A majority of Americans believe that Trump should concede the election once all avenues of appeal are exhausted, a new poll states, and many are fearful that his refusal to do so may spark protests and a potential civil unrest.
Conducted by public opinion researcher Maru/Blue, the poll surveyed 1,506 Americans and found that 78 per cent of Americans believe that if the Electoral College formally declares Joe Biden the winner of the 2020 U.S. election, Trump should accept his defeat and begin a peaceful transition of power to the Biden transition team.
That’s not to say that the same majority of people unhesitatingly support Biden’s claim to the Oval Office. In fact 54 per cent of Americans polled believe that voter fraud has taken place during the election, with 17 per cent of those polled believing that it might have happened within their own communities.
It comes down to the process by which the election is assessed, according to John Wright, Maru/Blue vice-president.
“It’s one thing to expunge a president, it’s harder to expunge the taint of a potential fraudulent election,” he told the National Post.
The president, he said, is within his rights to assert that the election cannot be called until Dec. 14 — when the members of the electoral college body meet — and that between now and then, he is allowed to pursue legal options to contest the results. And the public agrees with him.
However, should the Supreme Court declare the election results legitimate, 87 per cent of those surveyed believe that Trump should then “accept the decision, concede, and begin transition.
“The Americans are looking for an untainted referee,” Wright explained, that will lean on law and process to determine the outcome of what has been a particularly bitter and divisive presidential campaign.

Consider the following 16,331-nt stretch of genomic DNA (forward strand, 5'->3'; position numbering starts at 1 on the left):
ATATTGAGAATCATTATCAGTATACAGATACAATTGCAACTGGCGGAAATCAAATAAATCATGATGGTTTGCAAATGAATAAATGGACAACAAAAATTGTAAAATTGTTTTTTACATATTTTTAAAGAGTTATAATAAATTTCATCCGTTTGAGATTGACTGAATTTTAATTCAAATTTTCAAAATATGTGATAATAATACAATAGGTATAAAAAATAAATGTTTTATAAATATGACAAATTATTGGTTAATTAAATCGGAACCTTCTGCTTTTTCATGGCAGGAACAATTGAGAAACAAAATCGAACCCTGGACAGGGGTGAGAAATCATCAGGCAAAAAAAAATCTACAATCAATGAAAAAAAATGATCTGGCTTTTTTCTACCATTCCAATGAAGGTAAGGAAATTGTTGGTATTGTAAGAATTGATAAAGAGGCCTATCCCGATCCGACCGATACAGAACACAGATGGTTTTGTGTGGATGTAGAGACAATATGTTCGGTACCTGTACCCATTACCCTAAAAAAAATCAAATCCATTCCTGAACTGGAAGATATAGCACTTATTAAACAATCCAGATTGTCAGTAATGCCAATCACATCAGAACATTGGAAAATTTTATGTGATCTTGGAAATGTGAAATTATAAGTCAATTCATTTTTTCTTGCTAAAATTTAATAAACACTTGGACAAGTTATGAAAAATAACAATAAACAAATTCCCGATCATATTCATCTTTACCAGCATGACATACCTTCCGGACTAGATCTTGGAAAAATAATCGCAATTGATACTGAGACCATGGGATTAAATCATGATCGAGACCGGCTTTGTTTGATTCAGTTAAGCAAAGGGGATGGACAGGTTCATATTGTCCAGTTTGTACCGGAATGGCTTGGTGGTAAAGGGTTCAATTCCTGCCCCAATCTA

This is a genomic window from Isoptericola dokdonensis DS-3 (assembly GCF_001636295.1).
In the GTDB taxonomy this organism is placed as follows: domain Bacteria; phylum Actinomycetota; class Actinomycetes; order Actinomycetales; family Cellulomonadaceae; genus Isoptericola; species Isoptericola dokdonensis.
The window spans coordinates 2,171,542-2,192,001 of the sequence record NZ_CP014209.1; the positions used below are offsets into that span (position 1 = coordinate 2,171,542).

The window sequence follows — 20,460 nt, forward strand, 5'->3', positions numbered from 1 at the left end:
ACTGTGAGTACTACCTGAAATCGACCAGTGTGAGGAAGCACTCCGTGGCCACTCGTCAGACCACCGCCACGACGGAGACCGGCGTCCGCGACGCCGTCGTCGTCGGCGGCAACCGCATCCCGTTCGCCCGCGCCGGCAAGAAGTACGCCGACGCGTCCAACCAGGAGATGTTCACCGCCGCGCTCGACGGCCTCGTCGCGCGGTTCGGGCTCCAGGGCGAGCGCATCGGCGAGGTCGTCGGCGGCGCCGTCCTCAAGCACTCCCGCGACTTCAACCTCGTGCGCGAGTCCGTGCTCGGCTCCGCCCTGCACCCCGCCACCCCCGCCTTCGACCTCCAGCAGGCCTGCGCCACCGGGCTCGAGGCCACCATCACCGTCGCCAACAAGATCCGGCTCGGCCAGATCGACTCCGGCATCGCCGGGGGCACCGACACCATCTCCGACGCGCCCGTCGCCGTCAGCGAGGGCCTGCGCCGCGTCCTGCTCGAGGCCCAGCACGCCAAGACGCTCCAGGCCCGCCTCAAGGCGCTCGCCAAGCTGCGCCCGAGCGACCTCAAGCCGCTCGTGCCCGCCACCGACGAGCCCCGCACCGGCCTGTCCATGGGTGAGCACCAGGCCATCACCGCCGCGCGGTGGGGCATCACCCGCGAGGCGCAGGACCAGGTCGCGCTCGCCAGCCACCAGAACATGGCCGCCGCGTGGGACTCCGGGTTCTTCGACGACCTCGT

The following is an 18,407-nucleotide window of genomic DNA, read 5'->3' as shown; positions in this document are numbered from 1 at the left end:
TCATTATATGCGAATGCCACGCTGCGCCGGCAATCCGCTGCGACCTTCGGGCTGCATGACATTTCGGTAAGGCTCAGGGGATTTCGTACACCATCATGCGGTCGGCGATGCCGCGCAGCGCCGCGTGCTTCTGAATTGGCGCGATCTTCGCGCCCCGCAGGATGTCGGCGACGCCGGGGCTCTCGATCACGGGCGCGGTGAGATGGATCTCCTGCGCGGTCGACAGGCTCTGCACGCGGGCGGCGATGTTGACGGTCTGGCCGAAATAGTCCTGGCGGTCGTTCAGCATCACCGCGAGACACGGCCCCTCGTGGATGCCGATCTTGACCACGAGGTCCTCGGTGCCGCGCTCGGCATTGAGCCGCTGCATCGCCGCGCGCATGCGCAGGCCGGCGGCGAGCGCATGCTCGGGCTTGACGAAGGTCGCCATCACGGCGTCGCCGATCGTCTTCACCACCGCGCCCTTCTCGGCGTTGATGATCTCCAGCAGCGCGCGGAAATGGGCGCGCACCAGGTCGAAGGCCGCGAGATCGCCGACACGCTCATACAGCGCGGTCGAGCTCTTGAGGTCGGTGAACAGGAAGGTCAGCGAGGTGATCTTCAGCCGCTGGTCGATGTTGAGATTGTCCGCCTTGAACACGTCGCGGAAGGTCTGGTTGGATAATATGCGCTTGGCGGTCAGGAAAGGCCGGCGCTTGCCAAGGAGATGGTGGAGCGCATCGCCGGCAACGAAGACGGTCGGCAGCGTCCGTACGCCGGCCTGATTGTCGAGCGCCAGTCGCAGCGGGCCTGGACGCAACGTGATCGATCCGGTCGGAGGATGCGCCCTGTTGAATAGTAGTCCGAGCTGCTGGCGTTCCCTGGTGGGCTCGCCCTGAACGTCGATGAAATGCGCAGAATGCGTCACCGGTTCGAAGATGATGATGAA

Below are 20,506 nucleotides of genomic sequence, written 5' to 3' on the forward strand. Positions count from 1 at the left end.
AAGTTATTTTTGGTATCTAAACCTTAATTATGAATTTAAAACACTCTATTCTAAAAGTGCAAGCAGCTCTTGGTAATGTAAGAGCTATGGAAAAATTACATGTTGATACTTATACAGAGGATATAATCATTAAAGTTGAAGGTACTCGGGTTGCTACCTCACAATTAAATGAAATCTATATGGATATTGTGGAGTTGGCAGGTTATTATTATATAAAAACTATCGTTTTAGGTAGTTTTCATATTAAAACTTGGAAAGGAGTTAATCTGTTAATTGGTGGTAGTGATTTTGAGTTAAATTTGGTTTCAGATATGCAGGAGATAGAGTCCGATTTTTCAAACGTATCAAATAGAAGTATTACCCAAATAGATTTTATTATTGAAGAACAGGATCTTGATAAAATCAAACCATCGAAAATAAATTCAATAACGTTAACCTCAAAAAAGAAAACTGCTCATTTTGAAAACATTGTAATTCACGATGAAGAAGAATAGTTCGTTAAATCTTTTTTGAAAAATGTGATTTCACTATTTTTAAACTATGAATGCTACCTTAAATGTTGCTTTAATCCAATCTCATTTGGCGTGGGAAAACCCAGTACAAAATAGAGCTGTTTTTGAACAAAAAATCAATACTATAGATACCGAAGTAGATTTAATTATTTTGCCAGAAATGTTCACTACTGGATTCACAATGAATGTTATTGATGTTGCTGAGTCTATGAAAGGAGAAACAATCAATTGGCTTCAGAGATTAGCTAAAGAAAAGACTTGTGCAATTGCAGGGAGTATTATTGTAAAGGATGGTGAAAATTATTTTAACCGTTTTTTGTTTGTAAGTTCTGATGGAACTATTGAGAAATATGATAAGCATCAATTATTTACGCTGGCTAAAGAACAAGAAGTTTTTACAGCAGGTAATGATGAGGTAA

That being said, 74 per cent of Americans polled believe that Trump will concede; Fifty-six percent of those polled believe that he may go so far as to defy a Supreme Court ruling in favour of Biden and refuse to begin transition.
“The reality is though, that they (Americans) don’t believe that he will step down,” Wright said. “So that leads to another dilemma.”
If Trump were to refuse to leave the White House, despite a Supreme Court ruling, he should be forcibly removed from office, 77 per cent of those surveyed say, although it is unclear what that would look like.
In fact, 23 per cent of Americans polled stated that Trump should be able to remain in office until he decides to vacate. This is Trump’s core group, Wright said, who are “totally with the president, come high or hell.”
But “even they believe that there is a process that should be followed,” Wright added.
The polarity around Trump’s future in the Oval Office has almost half of those polled fearing the possibility of violent protests within their own communities, while 52 per cent of those surveyed believe that the outcome could mean civil unrest, whether that be between groups, factions or even armed conflict.
The statistics paint an alarming picture of the future of the U.S., but Wright asserts that if there’s one thing most citizens are united on, it is their desire for democratic process.
The country “has not done away with its leader, it has dealt with it, and it is going to continue to deal with it the way it is set up (to)”, Wright said. “This is yet, its greatest test. And what the public seems to be doing is to want to follow that process.”
Copyright Postmedia Network Inc., 2020